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Roads to get £28bn cash

Treasury chief secretary Danny Alexander has promised to build “every road in the Highways Agency’s” pipeline as well as earmarking £10bn for road repairs.

The commitment is part of a pledged £28bn investment in roads over the six years from 2014.

Treasury chief secretary Danny Alexander outlined the plans last week, one day after chancellor George Osborne pledged “the largest investment in roads in half a century” in his Spending Round 2013 announcement.

The Treasury’s Investing in Britain’s Future report, published last week, sets out how the government plans to invest £100bn of public cash in infrastructure.

The move was widely welcomed by the construction industry, although some warned that most of the cash will only be spent after the next General Election.


Roads boost: Promised funding increases for maintenance and new roads depends on spending cuts elsewhere

Industry leaders were quick to welcome the extra cash for highway maintenance.

Of the £10bn committed over the six years from 2015/16 up to and including 2020/21, almost £6bn will be spent at a local level. This is set at £976M a year, an increase of £193M a year on the average annual spend of £783M in the current five year spending period.

“The additional money will help local authorities make more efficient use of their budgets and perform more cost-effective, longer-term, planned maintenance,” said Asphalt Industry Alliance (AIA) chairman Alan Mackenzie.

“We are disappointed that the additional money will not be available until 2015/16, but recognise that this money has to come from savings achieved elsewhere.” Funding for local authorities next year will be just £707M, having fallen steadily year on year since 2010/11 when £871M was available.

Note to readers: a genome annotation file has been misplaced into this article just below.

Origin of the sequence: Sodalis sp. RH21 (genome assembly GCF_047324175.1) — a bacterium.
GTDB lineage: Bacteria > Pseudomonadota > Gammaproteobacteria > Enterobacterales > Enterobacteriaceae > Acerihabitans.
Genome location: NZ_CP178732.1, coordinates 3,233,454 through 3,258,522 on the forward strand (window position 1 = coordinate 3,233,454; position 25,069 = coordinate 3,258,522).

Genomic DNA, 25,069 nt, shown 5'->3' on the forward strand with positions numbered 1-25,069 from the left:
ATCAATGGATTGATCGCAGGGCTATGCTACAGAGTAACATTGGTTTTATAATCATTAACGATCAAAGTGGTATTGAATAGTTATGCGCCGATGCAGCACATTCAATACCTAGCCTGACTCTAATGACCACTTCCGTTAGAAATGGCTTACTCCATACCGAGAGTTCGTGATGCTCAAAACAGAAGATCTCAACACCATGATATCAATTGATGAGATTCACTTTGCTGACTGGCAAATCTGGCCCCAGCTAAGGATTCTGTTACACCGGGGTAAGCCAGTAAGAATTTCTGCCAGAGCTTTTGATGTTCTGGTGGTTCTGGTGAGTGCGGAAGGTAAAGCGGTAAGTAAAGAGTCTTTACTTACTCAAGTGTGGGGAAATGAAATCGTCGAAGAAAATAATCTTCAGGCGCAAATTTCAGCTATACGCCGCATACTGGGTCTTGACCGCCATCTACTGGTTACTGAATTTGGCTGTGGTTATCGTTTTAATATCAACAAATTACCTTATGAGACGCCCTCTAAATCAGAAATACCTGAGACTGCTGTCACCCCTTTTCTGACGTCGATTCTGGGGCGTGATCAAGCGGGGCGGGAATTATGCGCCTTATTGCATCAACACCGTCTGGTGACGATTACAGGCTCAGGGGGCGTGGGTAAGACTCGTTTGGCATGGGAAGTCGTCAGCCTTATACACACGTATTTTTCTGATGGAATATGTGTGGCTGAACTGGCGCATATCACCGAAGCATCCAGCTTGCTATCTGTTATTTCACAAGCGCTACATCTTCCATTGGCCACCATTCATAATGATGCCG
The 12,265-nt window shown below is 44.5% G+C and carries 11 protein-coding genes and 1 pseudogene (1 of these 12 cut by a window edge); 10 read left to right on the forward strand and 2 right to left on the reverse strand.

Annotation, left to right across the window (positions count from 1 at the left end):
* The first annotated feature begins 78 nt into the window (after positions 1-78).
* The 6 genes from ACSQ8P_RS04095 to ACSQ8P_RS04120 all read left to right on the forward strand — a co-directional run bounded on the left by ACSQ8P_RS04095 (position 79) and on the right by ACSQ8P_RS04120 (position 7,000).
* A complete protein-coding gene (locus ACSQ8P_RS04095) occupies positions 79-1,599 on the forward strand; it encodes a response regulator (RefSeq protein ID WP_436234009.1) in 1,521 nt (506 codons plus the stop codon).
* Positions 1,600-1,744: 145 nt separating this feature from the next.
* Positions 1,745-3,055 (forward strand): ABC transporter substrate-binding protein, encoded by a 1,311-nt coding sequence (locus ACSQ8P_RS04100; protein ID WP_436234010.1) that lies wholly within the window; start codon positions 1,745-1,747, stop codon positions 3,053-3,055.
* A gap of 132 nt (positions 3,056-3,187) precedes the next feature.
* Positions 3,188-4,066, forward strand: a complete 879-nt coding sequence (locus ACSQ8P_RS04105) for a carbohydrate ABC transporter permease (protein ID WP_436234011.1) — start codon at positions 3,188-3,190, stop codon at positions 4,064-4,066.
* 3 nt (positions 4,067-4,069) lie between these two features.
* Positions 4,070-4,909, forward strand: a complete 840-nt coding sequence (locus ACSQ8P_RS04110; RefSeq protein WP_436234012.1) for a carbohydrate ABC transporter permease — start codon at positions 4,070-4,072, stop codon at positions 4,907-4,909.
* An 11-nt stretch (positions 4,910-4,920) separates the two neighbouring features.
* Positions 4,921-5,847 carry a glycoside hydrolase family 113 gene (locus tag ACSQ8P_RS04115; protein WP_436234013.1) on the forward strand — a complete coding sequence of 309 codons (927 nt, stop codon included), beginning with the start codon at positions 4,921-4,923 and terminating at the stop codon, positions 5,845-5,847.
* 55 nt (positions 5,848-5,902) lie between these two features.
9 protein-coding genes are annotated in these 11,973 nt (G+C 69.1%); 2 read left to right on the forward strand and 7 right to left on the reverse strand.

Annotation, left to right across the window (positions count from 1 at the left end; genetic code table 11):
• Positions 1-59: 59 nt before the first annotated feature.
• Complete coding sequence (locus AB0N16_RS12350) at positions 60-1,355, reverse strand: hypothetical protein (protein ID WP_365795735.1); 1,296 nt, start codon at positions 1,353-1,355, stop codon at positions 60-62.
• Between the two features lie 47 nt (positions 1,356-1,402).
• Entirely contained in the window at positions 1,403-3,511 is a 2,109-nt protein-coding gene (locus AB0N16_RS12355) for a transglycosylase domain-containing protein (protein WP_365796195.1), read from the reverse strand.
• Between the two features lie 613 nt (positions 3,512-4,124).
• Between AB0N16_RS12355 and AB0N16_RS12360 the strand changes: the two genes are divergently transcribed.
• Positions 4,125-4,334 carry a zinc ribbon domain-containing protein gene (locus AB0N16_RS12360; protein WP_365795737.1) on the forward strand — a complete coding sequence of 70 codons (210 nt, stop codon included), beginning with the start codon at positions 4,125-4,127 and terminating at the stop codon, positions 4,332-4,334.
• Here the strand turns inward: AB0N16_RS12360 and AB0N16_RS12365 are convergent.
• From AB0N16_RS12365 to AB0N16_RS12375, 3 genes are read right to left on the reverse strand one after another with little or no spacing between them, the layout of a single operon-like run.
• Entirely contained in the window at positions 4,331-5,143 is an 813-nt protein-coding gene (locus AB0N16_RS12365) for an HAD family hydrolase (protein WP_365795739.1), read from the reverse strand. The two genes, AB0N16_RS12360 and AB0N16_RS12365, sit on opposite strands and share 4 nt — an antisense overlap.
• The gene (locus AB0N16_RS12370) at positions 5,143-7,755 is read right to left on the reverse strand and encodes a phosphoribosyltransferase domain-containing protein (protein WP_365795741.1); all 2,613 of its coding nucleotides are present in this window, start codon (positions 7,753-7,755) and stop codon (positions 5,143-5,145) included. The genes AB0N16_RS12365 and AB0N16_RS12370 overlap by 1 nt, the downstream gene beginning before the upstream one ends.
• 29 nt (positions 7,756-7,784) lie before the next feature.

Cash for new roads will build gradually, with Highways Agency spending dipping to £1.5bn in 2015/16 before increasing each year to reach £3.8bn in 2020/21.

The Agency’s current business plan has it spending £1.7bn on capital works in the current financial year, increasing to £1.9bn in 2014/15.

Major road schemes promised funding include the previously axed A14 improvement between Cambridge and Huntingdon, which will receive £1.5bn, with construction brought forward by nearly two years to 2016.

Other schemes announced by Alexander include upgrading the A19 near Newcastle, the A21 near Tonbridge and the A63 in Hull as well as junction improvements on the M1, M4, M5, M6, M23 and A38, and the A27 Chichester bypass.

The Highways Agency’s managed motorways programme will also be extended by a further 350 lane kilometres.


High Speed 2 budget increases

Ministers have appointed former Olympics boss Lord Deighton to lead a taskforce to maximise the economic benefits of High Speed 2 (HS2).

Deighton’s appointment came as the cost to build the scheme was revealed to have hit £50bn - the same figure quoted by the government as the value of the economic benefits to be gained from the scheme.

“We need to squeeze every possible benefit from this vital project, leaving no stone unturned,” said transport secretary Patrick McLoughlin.